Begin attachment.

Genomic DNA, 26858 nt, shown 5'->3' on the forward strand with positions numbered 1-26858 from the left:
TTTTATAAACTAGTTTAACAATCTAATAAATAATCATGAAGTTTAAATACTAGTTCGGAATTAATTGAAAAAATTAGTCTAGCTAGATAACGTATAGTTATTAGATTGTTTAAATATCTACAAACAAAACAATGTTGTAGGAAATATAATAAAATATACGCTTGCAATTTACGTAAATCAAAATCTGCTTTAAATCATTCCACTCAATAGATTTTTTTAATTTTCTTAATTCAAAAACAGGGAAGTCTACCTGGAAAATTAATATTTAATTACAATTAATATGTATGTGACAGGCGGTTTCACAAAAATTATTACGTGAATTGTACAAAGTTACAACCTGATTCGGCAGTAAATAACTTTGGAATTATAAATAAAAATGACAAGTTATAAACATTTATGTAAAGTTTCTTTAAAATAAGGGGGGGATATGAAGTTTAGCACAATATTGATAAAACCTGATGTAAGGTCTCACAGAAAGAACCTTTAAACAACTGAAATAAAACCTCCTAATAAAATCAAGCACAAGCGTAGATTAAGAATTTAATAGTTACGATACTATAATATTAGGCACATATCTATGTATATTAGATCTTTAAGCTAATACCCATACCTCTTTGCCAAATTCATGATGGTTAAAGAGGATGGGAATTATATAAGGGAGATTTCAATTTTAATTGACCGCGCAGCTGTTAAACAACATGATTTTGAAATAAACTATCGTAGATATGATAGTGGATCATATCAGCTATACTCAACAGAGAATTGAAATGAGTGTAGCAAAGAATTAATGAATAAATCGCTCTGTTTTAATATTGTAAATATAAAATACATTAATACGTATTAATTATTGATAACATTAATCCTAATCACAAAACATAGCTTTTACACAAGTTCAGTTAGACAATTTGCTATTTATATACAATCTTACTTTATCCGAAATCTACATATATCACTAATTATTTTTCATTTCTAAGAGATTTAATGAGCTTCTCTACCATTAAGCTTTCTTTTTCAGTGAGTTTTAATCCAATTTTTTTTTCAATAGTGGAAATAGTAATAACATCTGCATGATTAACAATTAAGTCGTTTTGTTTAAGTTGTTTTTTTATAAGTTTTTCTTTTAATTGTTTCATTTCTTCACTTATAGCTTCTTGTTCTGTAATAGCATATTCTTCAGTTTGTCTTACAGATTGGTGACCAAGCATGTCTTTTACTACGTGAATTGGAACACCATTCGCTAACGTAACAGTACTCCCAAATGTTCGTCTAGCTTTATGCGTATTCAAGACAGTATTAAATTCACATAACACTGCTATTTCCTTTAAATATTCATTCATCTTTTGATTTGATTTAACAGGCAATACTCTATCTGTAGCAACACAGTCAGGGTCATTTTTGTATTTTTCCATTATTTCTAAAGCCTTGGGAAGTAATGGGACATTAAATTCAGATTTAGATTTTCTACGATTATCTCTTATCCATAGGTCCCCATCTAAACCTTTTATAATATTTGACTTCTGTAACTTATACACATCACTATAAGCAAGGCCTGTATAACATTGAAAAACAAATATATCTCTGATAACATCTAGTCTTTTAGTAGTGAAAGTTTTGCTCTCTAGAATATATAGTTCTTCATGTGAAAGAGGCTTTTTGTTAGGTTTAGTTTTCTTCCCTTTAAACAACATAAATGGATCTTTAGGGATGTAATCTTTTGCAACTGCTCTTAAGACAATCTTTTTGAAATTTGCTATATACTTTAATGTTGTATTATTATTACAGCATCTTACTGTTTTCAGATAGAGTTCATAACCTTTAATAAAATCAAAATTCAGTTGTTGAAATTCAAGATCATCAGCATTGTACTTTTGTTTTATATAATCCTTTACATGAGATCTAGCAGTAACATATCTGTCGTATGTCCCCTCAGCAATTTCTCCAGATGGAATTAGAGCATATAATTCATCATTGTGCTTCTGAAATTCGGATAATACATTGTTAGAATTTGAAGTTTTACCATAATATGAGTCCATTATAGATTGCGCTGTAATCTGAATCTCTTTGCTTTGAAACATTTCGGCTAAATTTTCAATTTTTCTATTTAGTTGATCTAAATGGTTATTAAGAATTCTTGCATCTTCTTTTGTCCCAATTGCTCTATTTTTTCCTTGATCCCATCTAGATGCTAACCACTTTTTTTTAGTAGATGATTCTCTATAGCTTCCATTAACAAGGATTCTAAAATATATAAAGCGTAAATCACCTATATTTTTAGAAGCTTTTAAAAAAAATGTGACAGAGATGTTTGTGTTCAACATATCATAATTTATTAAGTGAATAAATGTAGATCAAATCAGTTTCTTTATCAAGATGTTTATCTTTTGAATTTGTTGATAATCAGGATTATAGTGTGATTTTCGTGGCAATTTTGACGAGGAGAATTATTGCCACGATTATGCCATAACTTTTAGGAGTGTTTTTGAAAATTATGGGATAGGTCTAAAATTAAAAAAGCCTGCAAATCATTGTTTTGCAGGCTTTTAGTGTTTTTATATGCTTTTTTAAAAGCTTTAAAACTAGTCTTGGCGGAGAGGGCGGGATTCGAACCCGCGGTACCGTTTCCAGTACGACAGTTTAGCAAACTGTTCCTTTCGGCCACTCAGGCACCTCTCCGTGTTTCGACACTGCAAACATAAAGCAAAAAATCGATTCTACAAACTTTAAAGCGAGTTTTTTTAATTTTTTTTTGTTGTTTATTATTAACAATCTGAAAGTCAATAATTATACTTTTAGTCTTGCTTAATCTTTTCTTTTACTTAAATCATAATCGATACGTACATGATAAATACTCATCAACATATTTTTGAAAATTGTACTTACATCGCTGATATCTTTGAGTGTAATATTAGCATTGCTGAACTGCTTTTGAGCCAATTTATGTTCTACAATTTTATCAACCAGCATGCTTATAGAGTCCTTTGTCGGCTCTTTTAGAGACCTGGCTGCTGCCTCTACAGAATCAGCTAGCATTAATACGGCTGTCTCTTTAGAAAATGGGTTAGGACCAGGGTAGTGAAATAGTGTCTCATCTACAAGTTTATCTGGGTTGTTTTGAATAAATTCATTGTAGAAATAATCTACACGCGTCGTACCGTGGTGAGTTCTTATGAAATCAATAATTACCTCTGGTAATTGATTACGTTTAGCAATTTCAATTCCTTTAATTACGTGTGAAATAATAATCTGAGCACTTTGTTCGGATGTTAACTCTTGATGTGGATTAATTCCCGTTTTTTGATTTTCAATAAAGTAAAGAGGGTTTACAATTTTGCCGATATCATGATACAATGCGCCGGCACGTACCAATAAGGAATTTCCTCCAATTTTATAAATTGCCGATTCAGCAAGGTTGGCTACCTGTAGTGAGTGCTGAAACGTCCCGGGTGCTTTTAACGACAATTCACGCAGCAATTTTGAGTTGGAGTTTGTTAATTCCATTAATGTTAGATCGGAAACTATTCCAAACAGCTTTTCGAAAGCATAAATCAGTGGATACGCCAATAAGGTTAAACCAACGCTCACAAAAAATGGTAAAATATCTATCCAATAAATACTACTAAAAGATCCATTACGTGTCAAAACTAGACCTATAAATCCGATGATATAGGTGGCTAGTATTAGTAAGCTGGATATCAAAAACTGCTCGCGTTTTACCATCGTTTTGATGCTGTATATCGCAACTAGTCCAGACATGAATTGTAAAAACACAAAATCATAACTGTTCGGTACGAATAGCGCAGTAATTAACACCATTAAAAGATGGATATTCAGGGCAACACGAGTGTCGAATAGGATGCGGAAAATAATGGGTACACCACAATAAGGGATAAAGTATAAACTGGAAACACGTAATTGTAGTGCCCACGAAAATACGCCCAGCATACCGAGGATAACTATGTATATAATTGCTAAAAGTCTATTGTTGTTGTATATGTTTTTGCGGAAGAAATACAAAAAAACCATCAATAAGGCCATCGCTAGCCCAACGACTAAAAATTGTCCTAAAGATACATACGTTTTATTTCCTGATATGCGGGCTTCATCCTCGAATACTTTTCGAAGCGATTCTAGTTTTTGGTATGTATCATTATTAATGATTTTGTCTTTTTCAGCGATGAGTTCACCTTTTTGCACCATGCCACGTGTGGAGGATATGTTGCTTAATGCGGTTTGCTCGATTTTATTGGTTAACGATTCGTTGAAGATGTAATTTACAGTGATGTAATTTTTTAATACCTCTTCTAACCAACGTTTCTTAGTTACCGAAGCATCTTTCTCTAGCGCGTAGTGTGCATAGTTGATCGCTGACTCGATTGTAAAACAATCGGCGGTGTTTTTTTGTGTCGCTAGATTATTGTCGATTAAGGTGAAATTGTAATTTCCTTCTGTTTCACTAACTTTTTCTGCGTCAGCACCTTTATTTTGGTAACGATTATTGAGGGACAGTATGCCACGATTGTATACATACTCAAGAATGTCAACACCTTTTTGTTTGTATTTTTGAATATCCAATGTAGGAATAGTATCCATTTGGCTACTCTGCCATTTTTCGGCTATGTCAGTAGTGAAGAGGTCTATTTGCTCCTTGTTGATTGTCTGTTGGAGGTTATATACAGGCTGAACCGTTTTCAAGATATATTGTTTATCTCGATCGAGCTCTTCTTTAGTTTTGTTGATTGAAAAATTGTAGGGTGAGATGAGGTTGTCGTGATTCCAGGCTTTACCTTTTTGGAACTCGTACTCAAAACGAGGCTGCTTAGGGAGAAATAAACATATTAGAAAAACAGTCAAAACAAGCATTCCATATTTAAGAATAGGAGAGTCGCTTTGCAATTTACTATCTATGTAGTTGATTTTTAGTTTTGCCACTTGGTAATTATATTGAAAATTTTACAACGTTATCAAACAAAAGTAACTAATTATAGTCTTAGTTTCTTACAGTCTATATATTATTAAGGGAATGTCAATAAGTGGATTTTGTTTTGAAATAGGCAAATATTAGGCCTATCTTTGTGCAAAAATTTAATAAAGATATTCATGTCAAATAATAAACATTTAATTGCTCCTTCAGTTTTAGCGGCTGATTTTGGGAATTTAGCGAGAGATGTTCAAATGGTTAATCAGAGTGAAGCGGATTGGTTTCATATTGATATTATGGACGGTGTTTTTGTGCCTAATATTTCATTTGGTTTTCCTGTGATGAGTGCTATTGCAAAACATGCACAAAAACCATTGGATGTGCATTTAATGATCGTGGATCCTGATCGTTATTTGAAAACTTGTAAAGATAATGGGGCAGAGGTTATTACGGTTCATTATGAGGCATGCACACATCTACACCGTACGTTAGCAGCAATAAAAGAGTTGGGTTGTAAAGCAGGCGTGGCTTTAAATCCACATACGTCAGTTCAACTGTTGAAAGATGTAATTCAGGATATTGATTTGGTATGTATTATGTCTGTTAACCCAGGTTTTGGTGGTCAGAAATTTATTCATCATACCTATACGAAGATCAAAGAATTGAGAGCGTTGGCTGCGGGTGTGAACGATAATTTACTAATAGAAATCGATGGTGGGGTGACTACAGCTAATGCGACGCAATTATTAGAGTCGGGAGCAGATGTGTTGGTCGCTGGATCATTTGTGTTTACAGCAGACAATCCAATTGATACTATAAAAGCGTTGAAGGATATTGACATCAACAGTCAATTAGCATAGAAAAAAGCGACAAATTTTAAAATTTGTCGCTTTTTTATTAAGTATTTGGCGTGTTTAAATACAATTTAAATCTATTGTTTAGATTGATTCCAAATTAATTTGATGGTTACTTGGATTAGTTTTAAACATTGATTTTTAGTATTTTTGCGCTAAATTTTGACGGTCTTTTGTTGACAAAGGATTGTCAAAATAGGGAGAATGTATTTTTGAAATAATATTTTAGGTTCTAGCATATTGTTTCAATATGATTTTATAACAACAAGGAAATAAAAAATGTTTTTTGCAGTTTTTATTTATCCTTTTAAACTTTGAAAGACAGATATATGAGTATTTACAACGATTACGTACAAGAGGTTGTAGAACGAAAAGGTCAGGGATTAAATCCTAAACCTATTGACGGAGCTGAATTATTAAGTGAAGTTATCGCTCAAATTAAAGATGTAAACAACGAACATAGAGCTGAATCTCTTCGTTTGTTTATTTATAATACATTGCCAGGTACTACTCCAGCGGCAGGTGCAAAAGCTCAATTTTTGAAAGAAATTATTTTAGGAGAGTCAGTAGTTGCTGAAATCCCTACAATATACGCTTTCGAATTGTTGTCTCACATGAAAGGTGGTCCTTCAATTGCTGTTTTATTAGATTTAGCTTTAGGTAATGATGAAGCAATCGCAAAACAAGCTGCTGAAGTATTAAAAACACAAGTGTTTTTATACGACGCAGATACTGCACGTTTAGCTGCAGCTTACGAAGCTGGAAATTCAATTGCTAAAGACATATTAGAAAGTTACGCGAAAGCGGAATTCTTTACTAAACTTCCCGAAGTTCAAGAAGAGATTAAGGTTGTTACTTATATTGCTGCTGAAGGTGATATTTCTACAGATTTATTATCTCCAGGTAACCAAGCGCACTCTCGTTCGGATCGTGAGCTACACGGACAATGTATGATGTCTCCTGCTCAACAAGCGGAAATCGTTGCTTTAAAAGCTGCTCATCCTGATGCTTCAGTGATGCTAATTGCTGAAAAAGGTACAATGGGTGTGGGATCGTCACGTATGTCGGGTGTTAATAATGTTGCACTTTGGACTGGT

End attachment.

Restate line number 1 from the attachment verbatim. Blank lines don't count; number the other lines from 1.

Genomic DNA, 26858 nt, shown 5'->3' on the forward strand with positions numbered 1-26858 from the left: